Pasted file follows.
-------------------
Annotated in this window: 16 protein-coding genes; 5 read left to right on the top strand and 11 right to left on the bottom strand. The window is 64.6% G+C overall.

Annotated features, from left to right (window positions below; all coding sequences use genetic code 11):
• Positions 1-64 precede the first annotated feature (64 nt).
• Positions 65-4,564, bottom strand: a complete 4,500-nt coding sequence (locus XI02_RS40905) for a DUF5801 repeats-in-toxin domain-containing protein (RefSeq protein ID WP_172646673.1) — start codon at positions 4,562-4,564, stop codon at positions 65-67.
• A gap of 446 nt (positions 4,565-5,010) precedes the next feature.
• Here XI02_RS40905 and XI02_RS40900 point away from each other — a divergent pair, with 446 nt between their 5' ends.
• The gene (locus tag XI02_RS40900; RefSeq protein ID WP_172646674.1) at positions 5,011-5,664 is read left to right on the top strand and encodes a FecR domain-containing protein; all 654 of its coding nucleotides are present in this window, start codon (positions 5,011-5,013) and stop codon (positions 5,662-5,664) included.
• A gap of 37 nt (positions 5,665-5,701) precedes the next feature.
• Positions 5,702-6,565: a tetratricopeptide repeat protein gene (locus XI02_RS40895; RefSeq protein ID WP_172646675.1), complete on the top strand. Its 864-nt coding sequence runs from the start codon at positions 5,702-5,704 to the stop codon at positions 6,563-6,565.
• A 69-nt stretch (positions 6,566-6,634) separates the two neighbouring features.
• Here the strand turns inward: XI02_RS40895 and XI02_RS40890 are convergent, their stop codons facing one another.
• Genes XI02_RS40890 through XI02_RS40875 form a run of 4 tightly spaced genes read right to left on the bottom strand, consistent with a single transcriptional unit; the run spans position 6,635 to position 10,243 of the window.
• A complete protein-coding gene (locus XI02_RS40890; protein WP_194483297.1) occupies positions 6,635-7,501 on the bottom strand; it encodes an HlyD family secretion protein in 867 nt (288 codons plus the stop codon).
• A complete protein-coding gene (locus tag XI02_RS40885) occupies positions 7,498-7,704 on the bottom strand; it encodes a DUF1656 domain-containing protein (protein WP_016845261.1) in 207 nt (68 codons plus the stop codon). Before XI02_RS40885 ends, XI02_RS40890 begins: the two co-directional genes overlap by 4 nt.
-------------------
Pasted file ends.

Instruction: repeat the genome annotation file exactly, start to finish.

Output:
Annotated in this window: 16 protein-coding genes; 5 read left to right on the top strand and 11 right to left on the bottom strand. The window is 64.6% G+C overall.

Annotated features, from left to right (window positions below; all coding sequences use genetic code 11):
• Positions 1-64 precede the first annotated feature (64 nt).
• Positions 65-4,564, bottom strand: a complete 4,500-nt coding sequence (locus XI02_RS40905) for a DUF5801 repeats-in-toxin domain-containing protein (RefSeq protein ID WP_172646673.1) — start codon at positions 4,562-4,564, stop codon at positions 65-67.
• A gap of 446 nt (positions 4,565-5,010) precedes the next feature.
• Here XI02_RS40905 and XI02_RS40900 point away from each other — a divergent pair, with 446 nt between their 5' ends.
• The gene (locus tag XI02_RS40900; RefSeq protein ID WP_172646674.1) at positions 5,011-5,664 is read left to right on the top strand and encodes a FecR domain-containing protein; all 654 of its coding nucleotides are present in this window, start codon (positions 5,011-5,013) and stop codon (positions 5,662-5,664) included.
• A gap of 37 nt (positions 5,665-5,701) precedes the next feature.
• Positions 5,702-6,565: a tetratricopeptide repeat protein gene (locus XI02_RS40895; RefSeq protein ID WP_172646675.1), complete on the top strand. Its 864-nt coding sequence runs from the start codon at positions 5,702-5,704 to the stop codon at positions 6,563-6,565.
• A 69-nt stretch (positions 6,566-6,634) separates the two neighbouring features.
• Here the strand turns inward: XI02_RS40895 and XI02_RS40890 are convergent, their stop codons facing one another.
• Genes XI02_RS40890 through XI02_RS40875 form a run of 4 tightly spaced genes read right to left on the bottom strand, consistent with a single transcriptional unit; the run spans position 6,635 to position 10,243 of the window.
• A complete protein-coding gene (locus XI02_RS40890; protein WP_194483297.1) occupies positions 6,635-7,501 on the bottom strand; it encodes an HlyD family secretion protein in 867 nt (288 codons plus the stop codon).
• A complete protein-coding gene (locus tag XI02_RS40885) occupies positions 7,498-7,704 on the bottom strand; it encodes a DUF1656 domain-containing protein (protein WP_016845261.1) in 207 nt (68 codons plus the stop codon). Before XI02_RS40885 ends, XI02_RS40890 begins: the two co-directional genes overlap by 4 nt.